Sandra Dee deals with, and is haunted by the ghost of her recently deceased sister in the Night Gallery story “Spectre in Tap Shoes,” reviewed here.

Season 3 Episode 4—aired 10/29/72

“Spectre in Tap Shoes” **1/2

Teleplay by Gene R. Kearney • Story by Jack Laird
Directed by Jeannot Szwarc
Sandra Dee as Millicent Hardy/Marion Hardy
Dane Clark as William Jason
Christopher Connelly as Sam Davis
Russell Thorson as Dr. Coolidge
Michael Laird as Michael
Michael Richardson as Andy, the Mailman
Stuart Nisbet as the Policeman

Millicent Hardy (Sandra Dee) returns early from vacation to the home she shares with her twin sister, Marion. Millicent cut short her time away because she suspects something may not be quite right with her twin as they share a bit of a psychic bond, as twins sometimes do, at least in fiction.

Marion is a tap dancer as Millicent calls out for her sister, attempting to find her, she ends up in Marion’s attic studio where she come upon the ghastly scene of Marion’s lifeless body hanging from a rope dangling from the ceiling, a chair to allow her to get to that height conveniently nearby.

Millicent goes into a depression during the ensuing days, sometimes noticing signs that her sister, or perhaps her sister’s ghost, are still around the house. Sounds of tap dancing upstairs, clothes of Marion’s appearing in the closest, smoked cigarettes in ashtrays (Marion smoked but Millicent doesn’t).

William Jason (Dane Clark), a property developer who is a mutual acquaintance of Millicent’s friend Sam (Christopher Connelly) visits to try to persuade Millicent to sell him the house. It will benefit his business interests and hopefully, he suggests, it will help her to move beyond the constant reminders of her late sister.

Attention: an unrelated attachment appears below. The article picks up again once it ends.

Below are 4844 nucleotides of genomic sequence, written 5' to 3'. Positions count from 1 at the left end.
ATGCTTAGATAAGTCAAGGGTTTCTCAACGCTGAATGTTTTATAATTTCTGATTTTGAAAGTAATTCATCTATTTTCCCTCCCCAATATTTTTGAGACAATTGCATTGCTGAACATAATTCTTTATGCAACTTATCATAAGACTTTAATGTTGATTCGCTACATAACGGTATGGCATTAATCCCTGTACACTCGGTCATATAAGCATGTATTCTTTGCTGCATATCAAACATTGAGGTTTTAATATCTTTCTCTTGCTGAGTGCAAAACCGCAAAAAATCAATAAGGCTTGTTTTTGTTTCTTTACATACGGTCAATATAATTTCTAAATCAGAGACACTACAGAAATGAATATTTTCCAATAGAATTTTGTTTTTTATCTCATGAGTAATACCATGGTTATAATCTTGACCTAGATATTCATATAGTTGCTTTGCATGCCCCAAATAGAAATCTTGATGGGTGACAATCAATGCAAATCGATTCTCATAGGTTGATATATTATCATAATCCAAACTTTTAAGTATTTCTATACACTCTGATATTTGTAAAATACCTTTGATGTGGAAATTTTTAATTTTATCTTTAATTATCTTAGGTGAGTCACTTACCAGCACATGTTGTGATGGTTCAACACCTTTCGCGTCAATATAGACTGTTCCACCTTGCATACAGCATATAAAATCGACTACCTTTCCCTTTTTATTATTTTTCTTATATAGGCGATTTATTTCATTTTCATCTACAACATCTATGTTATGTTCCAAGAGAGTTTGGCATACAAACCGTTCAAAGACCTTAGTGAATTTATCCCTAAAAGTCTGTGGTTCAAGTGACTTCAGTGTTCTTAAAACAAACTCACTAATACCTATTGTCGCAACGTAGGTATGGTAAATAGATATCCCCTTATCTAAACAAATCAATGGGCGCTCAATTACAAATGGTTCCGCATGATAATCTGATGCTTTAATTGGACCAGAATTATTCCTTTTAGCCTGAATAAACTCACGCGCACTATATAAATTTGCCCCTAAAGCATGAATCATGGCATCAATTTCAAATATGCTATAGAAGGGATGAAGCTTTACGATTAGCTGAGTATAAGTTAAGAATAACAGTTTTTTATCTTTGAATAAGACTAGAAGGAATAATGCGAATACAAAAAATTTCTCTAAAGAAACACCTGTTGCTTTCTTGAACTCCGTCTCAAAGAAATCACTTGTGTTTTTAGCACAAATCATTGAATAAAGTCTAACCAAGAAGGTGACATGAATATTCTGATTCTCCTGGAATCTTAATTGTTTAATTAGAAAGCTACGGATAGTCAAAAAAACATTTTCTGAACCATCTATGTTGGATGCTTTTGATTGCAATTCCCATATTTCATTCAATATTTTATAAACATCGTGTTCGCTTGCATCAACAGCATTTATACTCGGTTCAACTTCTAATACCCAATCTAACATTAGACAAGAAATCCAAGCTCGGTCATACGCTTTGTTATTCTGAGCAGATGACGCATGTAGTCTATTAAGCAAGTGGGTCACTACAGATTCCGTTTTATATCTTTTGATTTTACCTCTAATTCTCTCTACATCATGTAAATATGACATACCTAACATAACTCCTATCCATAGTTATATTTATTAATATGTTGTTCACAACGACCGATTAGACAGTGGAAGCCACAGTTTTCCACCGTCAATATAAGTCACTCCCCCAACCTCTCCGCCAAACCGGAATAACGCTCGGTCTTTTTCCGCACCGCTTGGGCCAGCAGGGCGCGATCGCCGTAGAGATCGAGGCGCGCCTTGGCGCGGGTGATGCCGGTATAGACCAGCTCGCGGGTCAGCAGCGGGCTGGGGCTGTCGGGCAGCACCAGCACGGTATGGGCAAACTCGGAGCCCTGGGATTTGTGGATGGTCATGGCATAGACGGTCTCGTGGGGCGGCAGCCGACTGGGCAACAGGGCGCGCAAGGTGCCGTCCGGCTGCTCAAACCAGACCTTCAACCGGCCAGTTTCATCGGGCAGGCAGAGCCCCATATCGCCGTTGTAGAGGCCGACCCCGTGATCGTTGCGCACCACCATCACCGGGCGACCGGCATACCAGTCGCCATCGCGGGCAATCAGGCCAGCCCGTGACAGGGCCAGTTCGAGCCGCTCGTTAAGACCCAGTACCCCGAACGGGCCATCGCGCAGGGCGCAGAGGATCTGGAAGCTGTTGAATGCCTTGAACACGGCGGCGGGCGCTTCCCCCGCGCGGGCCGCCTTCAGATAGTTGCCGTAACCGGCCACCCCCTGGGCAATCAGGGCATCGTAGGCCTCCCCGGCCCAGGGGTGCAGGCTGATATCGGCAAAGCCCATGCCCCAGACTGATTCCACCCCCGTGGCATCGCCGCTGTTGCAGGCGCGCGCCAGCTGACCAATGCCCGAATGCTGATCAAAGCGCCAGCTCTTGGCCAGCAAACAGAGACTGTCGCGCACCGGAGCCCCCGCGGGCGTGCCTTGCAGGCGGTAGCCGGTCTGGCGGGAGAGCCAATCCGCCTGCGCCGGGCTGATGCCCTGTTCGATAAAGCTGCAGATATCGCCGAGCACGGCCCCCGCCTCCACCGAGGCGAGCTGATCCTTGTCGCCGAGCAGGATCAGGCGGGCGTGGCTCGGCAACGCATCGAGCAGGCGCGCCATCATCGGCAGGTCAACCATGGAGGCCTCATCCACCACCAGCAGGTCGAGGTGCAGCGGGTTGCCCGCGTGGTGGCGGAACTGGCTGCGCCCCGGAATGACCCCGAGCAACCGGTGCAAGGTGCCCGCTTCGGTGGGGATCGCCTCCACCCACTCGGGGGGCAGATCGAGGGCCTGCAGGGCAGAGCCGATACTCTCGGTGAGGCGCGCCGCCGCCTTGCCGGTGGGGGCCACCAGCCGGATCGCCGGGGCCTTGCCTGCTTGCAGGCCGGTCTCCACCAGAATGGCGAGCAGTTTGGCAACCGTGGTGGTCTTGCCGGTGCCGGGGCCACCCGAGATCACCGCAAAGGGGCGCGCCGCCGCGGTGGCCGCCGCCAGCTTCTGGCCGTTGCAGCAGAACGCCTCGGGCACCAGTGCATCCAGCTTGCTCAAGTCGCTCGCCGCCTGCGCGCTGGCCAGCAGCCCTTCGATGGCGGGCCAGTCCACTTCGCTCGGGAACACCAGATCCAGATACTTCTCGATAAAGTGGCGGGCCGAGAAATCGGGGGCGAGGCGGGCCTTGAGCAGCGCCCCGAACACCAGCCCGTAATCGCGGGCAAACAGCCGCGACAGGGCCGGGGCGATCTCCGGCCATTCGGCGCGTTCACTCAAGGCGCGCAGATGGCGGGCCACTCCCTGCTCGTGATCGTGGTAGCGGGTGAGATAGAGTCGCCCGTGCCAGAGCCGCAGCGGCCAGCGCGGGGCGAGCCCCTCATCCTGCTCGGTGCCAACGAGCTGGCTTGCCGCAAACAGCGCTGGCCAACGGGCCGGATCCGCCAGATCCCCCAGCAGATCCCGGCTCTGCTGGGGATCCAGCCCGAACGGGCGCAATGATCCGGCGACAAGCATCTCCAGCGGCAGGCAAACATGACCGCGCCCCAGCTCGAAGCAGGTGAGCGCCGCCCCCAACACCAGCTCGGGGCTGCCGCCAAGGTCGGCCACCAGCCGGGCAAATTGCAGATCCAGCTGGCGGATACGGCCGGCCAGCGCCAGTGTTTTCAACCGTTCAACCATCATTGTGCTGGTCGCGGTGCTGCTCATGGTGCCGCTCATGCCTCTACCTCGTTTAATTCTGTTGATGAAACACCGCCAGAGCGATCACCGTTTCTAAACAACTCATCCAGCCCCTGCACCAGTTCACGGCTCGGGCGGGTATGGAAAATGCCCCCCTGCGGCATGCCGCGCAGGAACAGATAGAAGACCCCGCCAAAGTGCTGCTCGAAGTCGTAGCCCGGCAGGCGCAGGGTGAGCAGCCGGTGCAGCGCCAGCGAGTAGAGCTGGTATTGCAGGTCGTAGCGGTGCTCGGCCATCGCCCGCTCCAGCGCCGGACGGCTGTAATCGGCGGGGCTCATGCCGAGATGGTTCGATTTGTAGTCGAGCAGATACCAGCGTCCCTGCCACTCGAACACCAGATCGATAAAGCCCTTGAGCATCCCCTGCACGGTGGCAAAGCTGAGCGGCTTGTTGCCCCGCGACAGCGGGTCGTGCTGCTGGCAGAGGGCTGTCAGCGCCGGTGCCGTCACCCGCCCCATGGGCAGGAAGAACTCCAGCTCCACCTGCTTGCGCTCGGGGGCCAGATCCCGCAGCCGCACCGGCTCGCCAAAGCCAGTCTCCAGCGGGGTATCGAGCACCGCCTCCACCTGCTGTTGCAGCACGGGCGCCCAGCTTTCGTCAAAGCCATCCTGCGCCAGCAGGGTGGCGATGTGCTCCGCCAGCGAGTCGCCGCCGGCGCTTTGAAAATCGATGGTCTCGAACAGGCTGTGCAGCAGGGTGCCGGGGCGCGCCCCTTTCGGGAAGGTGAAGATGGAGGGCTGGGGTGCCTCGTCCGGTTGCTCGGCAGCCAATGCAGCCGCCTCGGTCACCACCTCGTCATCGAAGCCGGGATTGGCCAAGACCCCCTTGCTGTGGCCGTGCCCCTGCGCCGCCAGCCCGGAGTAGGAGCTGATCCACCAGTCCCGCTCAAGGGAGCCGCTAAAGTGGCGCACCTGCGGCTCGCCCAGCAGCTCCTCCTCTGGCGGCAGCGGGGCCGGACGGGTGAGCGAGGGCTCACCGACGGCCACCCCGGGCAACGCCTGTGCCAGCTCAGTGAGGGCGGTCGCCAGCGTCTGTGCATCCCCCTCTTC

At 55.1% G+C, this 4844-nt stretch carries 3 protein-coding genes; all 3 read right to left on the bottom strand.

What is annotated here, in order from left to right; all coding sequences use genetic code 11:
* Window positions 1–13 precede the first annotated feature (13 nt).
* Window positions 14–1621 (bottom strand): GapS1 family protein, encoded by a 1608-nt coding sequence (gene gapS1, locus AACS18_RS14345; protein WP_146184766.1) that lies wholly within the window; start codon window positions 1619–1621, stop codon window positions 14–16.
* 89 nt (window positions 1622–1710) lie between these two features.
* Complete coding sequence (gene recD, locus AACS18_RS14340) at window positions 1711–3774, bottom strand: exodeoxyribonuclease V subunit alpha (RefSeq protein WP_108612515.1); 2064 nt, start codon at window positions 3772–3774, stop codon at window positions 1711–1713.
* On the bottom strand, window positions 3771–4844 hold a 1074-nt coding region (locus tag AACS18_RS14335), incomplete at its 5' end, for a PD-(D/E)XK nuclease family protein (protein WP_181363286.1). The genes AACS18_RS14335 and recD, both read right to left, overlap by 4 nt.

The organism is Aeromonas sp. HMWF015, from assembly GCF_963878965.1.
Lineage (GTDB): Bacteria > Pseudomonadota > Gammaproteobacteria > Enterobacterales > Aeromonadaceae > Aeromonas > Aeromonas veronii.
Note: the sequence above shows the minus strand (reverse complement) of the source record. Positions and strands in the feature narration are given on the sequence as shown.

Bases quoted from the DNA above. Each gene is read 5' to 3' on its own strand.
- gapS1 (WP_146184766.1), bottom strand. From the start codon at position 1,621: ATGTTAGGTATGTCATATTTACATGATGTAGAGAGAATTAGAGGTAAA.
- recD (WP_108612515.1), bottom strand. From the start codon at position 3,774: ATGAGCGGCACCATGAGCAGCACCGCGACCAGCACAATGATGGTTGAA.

Millicent refuses. Soon after, she hears the voice of Marion calling her to come to the studio upstairs and to put on the costume she used to wear while tap dancing: black top hat, tails, nylons and tap shoes and a red wig to match Marion’s hair color. It should be noted that Sandra Dee looks fine in this ensemble.

Once in the studio, Millicent finds a noose at the ready and hears Marion’s voice urging her to put her neck into it. The pull on Millicent is powerful, but the breaks the spell at the last moment before carrying out the act.

She is startled to find developer William Jason in the studio. He demands that Millicent hand over a series of letters that he wrote to Marion. Somehow, Millicent knows where these letters are, in a nearby chest in the attic. She produces the stack of letters—and also a revolver—just in the nick of time as Jason lunges for her throat.

Just after she announces, “no you don’t, Billy, not again. This time I’m ready for you!” she guns Jason down.

The police arrive later and explain that Marion was having an affair with the married Jason, who had written her incriminating love letters, the letters he demanded from Millicent. They also explain most of the presence of Marion’s ghost by discovering wires and speakers that allowed Jason to communicate with Millicent inside the house. He set the whole thing up after he murdered Marion, who refused to turn over the letters.

One thing still bothers Millicent. How did she know where to find the letters—Marion had never discussed them , or her relationship with Jason to her at all. The answer comes from the familiar tapping from above…

This is another decent, if near-miss, Night Gallery story. As she did in the previous season’s “Tell David,” Sandra Dee proves a better actress than one might have assumed. Perhaps too much falls on her shoulders; she is in every scene and the story itself is a fairly familiar one. As always, director Jeannot Szwarc does his best, and that helps.

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